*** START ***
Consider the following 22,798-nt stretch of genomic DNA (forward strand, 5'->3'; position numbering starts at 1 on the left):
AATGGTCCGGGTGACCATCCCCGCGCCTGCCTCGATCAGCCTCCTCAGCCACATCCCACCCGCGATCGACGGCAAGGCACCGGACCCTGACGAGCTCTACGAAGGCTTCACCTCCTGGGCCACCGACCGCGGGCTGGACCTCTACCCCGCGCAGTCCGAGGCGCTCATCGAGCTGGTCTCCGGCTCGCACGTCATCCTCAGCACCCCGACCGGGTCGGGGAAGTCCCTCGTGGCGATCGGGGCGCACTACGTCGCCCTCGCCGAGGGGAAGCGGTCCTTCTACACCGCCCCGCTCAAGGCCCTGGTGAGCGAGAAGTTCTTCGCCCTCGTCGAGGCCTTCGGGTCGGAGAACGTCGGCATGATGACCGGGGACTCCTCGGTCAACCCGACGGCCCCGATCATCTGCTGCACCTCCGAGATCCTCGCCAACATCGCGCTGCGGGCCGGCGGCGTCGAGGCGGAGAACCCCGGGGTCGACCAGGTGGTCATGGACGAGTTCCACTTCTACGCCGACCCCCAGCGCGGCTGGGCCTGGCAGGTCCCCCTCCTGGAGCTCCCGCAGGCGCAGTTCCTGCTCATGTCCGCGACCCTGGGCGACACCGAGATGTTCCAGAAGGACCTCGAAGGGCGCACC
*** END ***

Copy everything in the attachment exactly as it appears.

Consider the following 22,798-nt stretch of genomic DNA (forward strand, 5'->3'; position numbering starts at 1 on the left):
AATGGTCCGGGTGACCATCCCCGCGCCTGCCTCGATCAGCCTCCTCAGCCACATCCCACCCGCGATCGACGGCAAGGCACCGGACCCTGACGAGCTCTACGAAGGCTTCACCTCCTGGGCCACCGACCGCGGGCTGGACCTCTACCCCGCGCAGTCCGAGGCGCTCATCGAGCTGGTCTCCGGCTCGCACGTCATCCTCAGCACCCCGACCGGGTCGGGGAAGTCCCTCGTGGCGATCGGGGCGCACTACGTCGCCCTCGCCGAGGGGAAGCGGTCCTTCTACACCGCCCCGCTCAAGGCCCTGGTGAGCGAGAAGTTCTTCGCCCTCGTCGAGGCCTTCGGGTCGGAGAACGTCGGCATGATGACCGGGGACTCCTCGGTCAACCCGACGGCCCCGATCATCTGCTGCACCTCCGAGATCCTCGCCAACATCGCGCTGCGGGCCGGCGGCGTCGAGGCGGAGAACCCCGGGGTCGACCAGGTGGTCATGGACGAGTTCCACTTCTACGCCGACCCCCAGCGCGGCTGGGCCTGGCAGGTCCCCCTCCTGGAGCTCCCGCAGGCGCAGTTCCTGCTCATGTCCGCGACCCTGGGCGACACCGAGATGTTCCAGAAGGACCTCGAAGGGCGCACC